3. Wide Range of Marketplace Expertise

It’s best to pick a consultant who knows how to guide a brand onto and through multiple marketplaces worldwide. You’ll want to take a look at your long-term strategy and think about the regions and platforms you’re currently on and where you might want to take your brand in the future. If your consultant is truly great at what they do, they’ll be able to help you perform well enough with your current product roadmap that it’ll be a no-brainer to expand your presence at the right time.

4. Network of Resources

The most effective partnership with an ecommerce consultant will be able to give you both recommendations and point you to solutions for making those changes in your planning, processes, and execution. Your time and money is valuable, so you want to make sure that you’re spending it as efficiently as possible as you follow your consultant’s advice. So, before you commit to an ecommerce consultant, ask about the resources and concrete solutions they typically recommend to the brands they work with.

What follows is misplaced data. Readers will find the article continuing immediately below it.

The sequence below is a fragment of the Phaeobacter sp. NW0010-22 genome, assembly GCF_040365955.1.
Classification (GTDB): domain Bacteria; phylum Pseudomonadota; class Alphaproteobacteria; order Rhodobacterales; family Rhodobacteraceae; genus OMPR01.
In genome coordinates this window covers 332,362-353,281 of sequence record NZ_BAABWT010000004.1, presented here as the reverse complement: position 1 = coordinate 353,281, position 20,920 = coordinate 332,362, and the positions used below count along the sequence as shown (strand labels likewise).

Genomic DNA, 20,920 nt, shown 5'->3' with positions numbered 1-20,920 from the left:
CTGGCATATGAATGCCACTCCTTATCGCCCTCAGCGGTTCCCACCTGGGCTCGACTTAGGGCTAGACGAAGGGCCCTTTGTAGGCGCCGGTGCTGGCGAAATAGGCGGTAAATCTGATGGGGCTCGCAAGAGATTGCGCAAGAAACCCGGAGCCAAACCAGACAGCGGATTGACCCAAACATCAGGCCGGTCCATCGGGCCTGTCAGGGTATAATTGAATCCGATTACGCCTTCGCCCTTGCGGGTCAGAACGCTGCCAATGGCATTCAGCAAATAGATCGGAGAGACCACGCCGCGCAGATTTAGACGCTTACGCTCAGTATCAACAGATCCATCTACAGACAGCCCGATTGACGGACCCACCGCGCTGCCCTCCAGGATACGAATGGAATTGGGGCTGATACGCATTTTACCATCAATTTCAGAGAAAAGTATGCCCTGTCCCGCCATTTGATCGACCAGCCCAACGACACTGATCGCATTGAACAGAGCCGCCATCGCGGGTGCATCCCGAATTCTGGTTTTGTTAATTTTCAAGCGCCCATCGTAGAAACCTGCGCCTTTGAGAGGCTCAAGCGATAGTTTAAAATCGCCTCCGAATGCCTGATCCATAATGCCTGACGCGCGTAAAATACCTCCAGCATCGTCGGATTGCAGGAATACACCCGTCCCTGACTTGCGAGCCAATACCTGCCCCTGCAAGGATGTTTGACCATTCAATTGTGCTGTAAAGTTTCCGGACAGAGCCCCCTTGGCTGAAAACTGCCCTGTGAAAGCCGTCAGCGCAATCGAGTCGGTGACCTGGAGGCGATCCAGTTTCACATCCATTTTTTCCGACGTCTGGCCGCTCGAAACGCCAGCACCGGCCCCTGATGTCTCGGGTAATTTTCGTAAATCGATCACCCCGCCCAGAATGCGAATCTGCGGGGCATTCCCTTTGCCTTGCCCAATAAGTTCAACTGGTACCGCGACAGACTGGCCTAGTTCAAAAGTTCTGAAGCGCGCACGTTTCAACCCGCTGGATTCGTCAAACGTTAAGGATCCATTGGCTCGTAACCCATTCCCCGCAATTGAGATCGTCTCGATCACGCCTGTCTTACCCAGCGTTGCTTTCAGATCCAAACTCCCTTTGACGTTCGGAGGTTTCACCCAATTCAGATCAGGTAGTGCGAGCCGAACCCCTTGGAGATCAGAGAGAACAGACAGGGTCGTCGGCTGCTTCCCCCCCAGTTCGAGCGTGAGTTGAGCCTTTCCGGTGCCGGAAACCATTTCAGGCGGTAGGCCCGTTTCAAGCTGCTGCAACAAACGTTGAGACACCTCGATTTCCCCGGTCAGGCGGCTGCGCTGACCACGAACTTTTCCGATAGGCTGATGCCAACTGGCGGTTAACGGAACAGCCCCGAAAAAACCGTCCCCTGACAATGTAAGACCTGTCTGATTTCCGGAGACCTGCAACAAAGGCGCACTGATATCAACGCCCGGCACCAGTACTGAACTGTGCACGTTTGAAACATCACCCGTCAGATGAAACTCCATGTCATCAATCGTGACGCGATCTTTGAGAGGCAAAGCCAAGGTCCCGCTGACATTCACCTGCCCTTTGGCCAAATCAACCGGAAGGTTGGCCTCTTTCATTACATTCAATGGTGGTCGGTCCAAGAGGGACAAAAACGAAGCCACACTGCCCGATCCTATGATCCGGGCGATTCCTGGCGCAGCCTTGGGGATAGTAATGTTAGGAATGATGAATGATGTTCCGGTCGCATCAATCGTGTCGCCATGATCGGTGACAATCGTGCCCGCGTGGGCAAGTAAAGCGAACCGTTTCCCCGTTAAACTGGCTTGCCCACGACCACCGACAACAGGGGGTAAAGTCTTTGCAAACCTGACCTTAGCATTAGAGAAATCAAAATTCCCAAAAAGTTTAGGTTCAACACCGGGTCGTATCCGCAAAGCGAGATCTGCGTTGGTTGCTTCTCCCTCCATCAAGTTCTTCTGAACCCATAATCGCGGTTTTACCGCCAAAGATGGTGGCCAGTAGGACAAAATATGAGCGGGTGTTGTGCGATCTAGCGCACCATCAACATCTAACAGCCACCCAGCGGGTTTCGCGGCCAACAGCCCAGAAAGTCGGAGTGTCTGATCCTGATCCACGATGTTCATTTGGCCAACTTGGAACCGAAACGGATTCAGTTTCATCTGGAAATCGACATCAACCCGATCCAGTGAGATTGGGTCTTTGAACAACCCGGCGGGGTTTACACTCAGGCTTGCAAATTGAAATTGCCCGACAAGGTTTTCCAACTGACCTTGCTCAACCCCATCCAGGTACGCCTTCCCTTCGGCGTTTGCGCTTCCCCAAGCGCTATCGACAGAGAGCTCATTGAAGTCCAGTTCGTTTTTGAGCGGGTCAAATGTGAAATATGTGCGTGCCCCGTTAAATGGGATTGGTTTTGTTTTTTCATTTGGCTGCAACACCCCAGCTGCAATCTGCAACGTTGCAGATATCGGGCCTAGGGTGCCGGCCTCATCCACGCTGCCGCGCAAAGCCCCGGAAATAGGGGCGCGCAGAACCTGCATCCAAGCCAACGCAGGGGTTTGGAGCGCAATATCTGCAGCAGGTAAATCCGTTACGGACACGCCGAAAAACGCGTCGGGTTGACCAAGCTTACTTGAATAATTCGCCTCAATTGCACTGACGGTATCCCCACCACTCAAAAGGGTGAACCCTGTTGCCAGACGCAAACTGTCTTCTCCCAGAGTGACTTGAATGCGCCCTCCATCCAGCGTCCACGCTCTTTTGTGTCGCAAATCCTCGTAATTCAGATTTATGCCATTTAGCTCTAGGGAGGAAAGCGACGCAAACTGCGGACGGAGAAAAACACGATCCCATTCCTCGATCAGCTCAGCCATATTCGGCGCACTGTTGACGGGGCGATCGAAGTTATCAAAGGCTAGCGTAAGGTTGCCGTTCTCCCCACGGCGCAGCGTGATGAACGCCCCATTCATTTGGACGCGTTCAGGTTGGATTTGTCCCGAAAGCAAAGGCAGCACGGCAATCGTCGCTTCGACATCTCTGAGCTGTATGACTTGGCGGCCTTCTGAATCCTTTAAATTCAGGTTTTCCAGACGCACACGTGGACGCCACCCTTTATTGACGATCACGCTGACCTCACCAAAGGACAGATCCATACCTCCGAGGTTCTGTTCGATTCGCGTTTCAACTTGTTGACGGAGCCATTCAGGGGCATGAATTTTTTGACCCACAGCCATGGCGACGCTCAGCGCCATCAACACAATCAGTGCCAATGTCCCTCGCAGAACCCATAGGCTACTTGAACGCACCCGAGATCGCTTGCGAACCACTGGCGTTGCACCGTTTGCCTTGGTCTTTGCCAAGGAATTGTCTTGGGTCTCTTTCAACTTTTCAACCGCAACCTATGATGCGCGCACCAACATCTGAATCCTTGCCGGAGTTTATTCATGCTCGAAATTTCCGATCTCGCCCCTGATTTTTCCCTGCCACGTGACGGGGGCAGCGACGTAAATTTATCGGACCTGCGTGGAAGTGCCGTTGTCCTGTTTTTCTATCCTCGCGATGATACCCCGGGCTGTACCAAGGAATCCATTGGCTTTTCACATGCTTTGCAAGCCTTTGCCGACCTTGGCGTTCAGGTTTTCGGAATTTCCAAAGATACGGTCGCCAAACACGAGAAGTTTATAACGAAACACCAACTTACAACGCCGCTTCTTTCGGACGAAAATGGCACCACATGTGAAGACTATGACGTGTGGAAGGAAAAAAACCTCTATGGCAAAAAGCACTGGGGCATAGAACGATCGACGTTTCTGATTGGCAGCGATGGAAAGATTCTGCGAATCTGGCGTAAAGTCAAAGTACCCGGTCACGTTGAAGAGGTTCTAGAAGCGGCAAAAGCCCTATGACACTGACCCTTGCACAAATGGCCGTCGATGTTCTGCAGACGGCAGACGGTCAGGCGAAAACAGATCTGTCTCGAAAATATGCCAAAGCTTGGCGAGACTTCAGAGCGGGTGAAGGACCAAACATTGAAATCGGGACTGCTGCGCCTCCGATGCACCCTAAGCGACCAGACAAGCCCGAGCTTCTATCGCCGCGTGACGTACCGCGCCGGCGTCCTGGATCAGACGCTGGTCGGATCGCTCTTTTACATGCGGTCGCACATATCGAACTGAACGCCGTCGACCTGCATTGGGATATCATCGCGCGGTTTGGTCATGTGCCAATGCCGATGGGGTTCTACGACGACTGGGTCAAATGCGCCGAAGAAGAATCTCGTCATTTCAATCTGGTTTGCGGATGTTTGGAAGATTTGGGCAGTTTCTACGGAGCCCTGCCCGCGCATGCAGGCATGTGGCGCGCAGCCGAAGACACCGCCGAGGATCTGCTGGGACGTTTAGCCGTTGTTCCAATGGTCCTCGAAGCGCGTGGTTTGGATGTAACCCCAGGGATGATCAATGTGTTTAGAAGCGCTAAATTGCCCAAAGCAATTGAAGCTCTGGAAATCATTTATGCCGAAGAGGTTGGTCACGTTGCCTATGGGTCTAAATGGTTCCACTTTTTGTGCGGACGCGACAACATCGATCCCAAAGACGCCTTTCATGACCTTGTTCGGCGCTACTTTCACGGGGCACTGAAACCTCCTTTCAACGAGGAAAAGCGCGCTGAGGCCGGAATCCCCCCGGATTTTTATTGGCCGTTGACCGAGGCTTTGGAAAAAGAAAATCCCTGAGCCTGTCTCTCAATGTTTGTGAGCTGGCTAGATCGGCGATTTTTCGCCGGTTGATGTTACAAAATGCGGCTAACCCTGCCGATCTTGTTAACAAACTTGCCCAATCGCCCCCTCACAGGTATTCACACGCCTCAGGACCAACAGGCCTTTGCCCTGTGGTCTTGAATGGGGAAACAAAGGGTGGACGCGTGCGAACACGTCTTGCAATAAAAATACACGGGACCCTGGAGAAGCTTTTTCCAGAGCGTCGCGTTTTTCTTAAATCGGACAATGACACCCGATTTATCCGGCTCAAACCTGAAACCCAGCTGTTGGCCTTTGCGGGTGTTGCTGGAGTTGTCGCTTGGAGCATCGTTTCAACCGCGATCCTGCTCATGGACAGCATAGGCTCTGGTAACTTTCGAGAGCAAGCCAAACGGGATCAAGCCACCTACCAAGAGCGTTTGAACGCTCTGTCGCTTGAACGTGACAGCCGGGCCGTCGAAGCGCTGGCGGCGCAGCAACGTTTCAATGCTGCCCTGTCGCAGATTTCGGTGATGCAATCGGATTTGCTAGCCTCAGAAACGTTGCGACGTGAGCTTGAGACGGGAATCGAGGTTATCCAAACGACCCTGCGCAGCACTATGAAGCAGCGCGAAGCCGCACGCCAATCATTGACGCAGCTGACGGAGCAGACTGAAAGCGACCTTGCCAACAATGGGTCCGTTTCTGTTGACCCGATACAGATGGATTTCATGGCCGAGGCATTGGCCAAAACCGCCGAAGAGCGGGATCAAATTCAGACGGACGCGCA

Achieve Your Ecommerce Goals With Pattern

Finding an ecommerce consultant that checks the boxes can be a difficult task. At Pattern, our entire focus and drive centers around giving brands the tools and resources they need to succeed on domestic and international ecommerce marketplaces. 

With over 100 global ecommerce consultants across 10 global offices, we have the right tools to partner with brands across the world to achieve better ecommerce success. We give specialized advice, then make sure our partners have all the adequate SEO, social media, CRM, Amazon multi-channel fulfillment services, and ecommerce outsourcing services they need.